The interest rate on a 401k loan is typically 1-2% above the prime rate. For comparison, a typical credit card interest rate is the prime rate plus 12-20%. The interest rate on a credit card is variable and can change, but the rate on a 401k loan is fixed for the life of the loan. Your employer can tell you about the rate that applies to your plan.
How does a 401k hardship withdrawal work?
If you have a verifiable hardship, you might be able to take money out of your 401k account. There are strict rules about when you can take a hardship distribution. The financial need must be immediate and heavy, and you can’t have other assets that would satisfy it. Medical bills, death and burial expenses, and purchasing your first home are all examples of situations that might qualify for a hardship withdrawal. You can find more details on the IRS website. Note that your employer is not obligated to recognize every hardship the IRS describes.
A hardship withdrawal permanently reduces the value of your retirement account. It’s not a loan, and you cannot repay it. Your future contributions to your 401k account will be subject to regular annual limits.
401k loan costs
401k loans are not free. The cost is similar to that of other loans. You might pay an origination fee or ongoing loan maintenance fees. You will also pay interest, although this money will go to your own account. The exact cost varies and will be determined by your employer or the plan administrator.
The highest cost of a 401k loan is the loss of compound earnings over time. It can be hard to calculate that figure because you can’t know how much your money will be worth when you retire.
Despite the costs, there are some times when a 401k loan might be a good idea.
Reasons to use a 401k loan to pay off credit card debt
Borrowing from your 401k can be an attractive option because:
The interest rate is low compared to credit cards, which might allow you to pay off the debt faster
No credit check when you apply
No late fees
Late payments don’t affect your credit score
Fixed interest rates
Risks of taking a 401k loan to pay off credit card debt
The biggest risks of all 401k loans are:
Missed investment opportunities #1 – The money you owe on your 401k will no longer be invested. So you’ll miss out on all the dividends and capital gains you’d otherwise have acquired if you had let that money sit in the account.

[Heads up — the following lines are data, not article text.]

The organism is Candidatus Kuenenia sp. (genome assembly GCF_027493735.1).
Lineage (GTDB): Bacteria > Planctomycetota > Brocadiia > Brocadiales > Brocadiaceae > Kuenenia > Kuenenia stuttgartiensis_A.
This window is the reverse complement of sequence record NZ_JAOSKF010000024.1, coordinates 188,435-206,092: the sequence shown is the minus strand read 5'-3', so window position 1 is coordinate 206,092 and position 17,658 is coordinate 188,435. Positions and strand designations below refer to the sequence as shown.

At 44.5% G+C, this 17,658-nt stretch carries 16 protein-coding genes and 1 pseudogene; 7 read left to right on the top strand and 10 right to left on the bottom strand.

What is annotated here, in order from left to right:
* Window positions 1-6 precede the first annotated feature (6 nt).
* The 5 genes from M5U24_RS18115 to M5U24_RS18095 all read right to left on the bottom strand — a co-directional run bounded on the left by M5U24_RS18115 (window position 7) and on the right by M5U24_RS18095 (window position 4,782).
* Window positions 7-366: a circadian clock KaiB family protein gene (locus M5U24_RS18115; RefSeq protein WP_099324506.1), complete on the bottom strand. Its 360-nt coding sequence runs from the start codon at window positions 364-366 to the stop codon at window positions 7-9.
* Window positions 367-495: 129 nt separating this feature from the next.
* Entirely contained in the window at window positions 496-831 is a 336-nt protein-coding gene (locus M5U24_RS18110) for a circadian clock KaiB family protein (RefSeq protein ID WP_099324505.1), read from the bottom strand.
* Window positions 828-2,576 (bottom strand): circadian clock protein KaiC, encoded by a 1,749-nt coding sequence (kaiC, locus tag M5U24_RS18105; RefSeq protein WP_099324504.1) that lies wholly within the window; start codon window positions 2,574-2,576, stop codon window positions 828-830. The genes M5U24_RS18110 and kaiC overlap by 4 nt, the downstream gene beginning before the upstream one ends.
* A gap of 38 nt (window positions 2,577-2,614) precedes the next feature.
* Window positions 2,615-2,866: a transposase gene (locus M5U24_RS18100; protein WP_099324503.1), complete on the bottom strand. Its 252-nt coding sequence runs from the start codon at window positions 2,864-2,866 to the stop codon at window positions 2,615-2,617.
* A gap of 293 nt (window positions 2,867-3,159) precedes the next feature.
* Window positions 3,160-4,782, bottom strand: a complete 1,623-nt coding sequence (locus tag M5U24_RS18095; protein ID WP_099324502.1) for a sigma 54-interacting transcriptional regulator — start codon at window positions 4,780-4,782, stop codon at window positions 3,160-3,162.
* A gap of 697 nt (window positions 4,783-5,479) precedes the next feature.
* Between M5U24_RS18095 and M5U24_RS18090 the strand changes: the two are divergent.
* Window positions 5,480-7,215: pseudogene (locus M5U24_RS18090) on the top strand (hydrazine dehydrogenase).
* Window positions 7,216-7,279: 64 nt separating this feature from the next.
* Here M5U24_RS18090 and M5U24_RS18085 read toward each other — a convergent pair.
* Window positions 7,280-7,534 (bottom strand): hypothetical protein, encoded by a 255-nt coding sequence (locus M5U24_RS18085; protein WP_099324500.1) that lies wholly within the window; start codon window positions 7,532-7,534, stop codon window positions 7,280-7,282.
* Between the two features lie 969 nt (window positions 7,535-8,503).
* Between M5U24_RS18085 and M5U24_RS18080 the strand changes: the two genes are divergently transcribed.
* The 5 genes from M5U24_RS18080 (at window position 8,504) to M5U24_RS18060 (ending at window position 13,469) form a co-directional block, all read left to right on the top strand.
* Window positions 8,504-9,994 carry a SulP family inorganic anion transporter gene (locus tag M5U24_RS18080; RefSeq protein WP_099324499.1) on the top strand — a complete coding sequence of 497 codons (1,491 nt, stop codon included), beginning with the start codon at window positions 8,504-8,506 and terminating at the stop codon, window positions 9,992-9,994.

Missed investment opportunities #2 – Some employers don’t allow you to contribute to your plan while a loan is outstanding. And that means even more missed opportunities to build your retirement savings.
Repayment requirement - If you separate from your employer for any reason, they may demand immediate repayment of your entire 401k loan.
Taxes and penalties - Should you fail to repay your loan within the time limit or make too many late payments, your 401k loan may become a “deemed distribution,” meaning you could face a big tax bill from the IRS and a 10% penalty fee levied by your plan.
Loss of tax advantage - You’re borrowing money on which no tax has been paid but are repaying it out of taxed income. You’ll also pay tax on distributions when you’re older. So, you’re turning part of your 401k from tax-efficient to tax-inefficient.
Of course, none of this means it’s always wrong to get a 401k loan. For example, if your credit score is low and your credit card balances are high, one of these may be your only way to borrow money and restore financial order to your life. But it’s probably a good idea to explore alternative loans first and use one if you can.
Alternatives to a 401k loan
Here are some alternatives to 401k loans for consolidating credit card debt,
Debt consolidation loan – Often open to those with lower credit scores
Home equity loan – Available to homeowners with sufficient equity
Balance transfer credit cards – Available if you qualify for the offer. The low rate will expire after an introductory period.
Tapping your emergency fund or other savings and selling assets
It’s a good idea to inquire with several lenders to find the lowest rate available, but use lenders that do a soft pull on your credit. If you apply with multiple lenders, your credit score will likely take a hit.